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ECCC Research Scientist’s findings point to success of the Montreal Protocol

In 1987, all 197 member states of the United Nations came together to adopt the Montreal Protocol on Substances that Deplete the Ozone Layer. This environmental agreement regulated the production and consumption of human-produced chemicals, such as chlorofluorocarbons (CFCs) — found in products such as aerosols — that deplete the ozone layer. Now, more than 30 years later, we continue to recognize the positive impacts of this landmark protocol to protect the shield that absorbs most of the Sun's ultraviolet radiation.

The harmful chemicals that the Montreal Protocol govern are known to have triggered changes in atmospheric air temperature and wind in the Southern Hemisphere. ECCC’s Senior Research Scientist, Dr. John Fyfe, and U.S. colleagues examined these changes over recent decades. According to their study, published earlier this year in Nature, around the year 2000, the ozone depletion driven changes in temperature and wind stopped. The study concludes that the Montreal Protocol was the main driver of this encouraging turn of affairs.

Recovery of the Ozone Hole

The ozone hole was discovered in 1985 and forms every spring over Antarctica. Throughout the 1980s to 1990s, the ozone hole grew in size causing the southern mid-latitude jet stream to blow stronger and shift towards the South Pole. “The cause of the poleward shift from the late 1970s to 2000s was primarily due to the combined effects of greenhouse gas increase and stratospheric ozone decrease”, says Fyfe.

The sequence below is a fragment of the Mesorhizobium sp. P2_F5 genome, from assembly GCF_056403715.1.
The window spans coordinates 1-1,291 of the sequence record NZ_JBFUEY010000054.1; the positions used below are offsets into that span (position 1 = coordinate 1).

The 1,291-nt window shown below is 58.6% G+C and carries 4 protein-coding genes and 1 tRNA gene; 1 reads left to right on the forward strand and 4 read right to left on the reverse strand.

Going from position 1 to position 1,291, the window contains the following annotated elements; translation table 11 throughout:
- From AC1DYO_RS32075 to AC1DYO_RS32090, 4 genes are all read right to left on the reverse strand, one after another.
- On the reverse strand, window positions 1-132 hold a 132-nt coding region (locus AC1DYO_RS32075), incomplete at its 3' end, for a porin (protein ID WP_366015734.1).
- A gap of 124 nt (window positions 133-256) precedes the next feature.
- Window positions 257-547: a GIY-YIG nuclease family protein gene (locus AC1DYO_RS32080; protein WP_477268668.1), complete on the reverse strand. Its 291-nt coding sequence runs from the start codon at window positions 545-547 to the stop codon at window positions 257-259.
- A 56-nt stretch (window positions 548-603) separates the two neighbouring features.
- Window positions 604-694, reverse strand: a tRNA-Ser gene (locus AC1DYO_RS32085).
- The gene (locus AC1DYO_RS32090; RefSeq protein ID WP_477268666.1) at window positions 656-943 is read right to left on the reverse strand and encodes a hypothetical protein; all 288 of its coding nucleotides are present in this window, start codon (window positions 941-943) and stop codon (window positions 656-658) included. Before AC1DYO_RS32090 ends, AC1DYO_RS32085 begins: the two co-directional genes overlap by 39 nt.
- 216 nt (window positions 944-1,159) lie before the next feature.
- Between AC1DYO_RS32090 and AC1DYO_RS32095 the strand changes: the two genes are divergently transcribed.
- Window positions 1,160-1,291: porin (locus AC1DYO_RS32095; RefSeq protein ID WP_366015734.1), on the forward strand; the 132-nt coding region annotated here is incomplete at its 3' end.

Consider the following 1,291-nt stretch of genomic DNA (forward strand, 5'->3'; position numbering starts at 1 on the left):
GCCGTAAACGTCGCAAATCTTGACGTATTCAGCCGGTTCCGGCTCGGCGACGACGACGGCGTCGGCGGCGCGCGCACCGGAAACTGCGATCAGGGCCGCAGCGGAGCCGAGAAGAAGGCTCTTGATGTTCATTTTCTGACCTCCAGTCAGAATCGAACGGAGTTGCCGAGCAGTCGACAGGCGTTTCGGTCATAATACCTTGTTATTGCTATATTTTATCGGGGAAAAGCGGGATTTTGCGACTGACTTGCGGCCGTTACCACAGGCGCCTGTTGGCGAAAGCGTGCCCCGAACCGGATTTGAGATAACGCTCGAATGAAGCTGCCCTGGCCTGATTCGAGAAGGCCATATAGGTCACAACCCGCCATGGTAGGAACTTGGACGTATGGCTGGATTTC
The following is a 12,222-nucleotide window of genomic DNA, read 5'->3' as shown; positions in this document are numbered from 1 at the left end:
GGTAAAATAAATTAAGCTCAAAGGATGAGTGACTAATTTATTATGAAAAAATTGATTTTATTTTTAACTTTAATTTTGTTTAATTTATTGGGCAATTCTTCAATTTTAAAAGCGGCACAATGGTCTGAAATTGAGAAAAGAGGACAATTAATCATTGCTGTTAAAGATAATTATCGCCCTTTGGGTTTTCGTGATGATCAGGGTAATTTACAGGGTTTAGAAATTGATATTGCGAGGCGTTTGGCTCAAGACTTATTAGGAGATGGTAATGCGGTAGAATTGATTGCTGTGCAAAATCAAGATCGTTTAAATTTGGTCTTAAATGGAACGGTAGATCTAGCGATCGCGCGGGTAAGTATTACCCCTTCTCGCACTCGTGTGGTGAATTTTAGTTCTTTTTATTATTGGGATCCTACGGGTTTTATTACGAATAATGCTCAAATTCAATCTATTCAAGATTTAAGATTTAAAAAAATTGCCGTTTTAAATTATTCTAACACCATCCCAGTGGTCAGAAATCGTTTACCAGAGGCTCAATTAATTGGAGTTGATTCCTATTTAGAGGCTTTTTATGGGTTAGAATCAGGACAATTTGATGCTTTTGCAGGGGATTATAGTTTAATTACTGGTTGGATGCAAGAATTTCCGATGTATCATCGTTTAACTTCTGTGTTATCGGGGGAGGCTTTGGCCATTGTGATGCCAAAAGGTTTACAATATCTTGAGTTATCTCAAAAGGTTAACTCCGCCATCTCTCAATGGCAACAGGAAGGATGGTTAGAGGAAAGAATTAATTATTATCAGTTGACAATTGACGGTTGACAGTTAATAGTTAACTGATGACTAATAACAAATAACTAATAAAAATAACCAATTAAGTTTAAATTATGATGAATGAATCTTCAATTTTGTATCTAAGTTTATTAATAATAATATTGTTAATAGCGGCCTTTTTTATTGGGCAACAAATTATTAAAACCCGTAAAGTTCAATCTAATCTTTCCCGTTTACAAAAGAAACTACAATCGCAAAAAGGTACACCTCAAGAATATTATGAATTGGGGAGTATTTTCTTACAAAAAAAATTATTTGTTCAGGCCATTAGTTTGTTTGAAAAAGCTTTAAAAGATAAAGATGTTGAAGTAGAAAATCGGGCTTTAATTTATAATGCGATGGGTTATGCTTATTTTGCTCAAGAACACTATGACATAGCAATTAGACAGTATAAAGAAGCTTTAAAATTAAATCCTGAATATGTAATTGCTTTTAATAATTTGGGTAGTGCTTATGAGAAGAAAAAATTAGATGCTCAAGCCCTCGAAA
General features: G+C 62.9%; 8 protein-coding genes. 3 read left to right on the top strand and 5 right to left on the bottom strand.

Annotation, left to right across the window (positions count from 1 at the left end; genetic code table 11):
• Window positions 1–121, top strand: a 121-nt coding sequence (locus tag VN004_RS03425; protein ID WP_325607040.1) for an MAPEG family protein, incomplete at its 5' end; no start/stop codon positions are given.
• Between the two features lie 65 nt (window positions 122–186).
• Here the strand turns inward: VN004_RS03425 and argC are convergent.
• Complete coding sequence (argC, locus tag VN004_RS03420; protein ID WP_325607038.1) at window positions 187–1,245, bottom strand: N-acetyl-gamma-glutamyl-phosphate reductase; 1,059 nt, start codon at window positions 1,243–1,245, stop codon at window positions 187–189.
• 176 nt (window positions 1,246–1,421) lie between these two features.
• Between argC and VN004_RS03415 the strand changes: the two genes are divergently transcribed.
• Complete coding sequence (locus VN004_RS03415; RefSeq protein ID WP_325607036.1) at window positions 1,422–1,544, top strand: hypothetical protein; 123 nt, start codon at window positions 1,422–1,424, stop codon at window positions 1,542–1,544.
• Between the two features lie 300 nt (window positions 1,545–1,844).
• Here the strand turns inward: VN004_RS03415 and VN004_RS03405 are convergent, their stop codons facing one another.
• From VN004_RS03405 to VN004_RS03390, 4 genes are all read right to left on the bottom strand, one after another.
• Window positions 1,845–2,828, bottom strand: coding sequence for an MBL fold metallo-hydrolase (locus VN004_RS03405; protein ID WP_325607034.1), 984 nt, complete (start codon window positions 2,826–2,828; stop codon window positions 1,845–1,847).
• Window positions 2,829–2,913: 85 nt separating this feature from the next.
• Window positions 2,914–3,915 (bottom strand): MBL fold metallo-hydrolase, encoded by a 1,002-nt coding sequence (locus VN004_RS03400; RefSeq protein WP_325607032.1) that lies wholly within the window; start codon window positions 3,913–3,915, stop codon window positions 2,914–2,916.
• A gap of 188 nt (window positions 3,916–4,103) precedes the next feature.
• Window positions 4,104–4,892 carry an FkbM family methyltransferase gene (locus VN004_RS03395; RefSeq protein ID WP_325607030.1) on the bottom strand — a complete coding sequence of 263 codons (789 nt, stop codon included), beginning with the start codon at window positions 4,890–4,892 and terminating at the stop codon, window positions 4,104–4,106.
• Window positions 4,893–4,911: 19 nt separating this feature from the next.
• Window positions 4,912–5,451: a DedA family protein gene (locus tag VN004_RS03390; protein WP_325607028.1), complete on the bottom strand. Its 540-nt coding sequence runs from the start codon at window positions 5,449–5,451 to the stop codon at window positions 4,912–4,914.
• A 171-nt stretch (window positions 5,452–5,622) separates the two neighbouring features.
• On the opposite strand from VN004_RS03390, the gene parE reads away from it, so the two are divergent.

Beginning around the year 2000, the concentration of ozone-destroying substances in the stratosphere began to decline and the ozone hole started to recover. Dr. Fyfe and his colleagues at the University of Colorado, Columbia University, and Johns Hopkins University showed that starting around this time the jet stream stopped its southward migration.

Ozone Depletion versus Greenhouse Gas Emissions

Using computer simulations, the researchers concluded that the shift in atmospheric winds from about 1979 to 2000 cannot be explained by natural effects alone. Rather, the shift was primarily due to the combination of rising concentrations of carbon dioxide and ozone depleting substances. After 2000, as the ozone depleting substances began to decrease, the poleward shift of the winds stopped, if not slightly reversed.

While the ozone layer is recovering, carbon dioxide levels are continuing to rise and as a result, the future is less certain. However, the Montreal Protocol illustrates that international multi-lateral agreements can have significant positive impacts on our environment. When world leaders signed in 1987, the goal was to prevent the destruction of our ozone layer and the Montreal Protocol has been a success in the ongoing protection of our global climate system.

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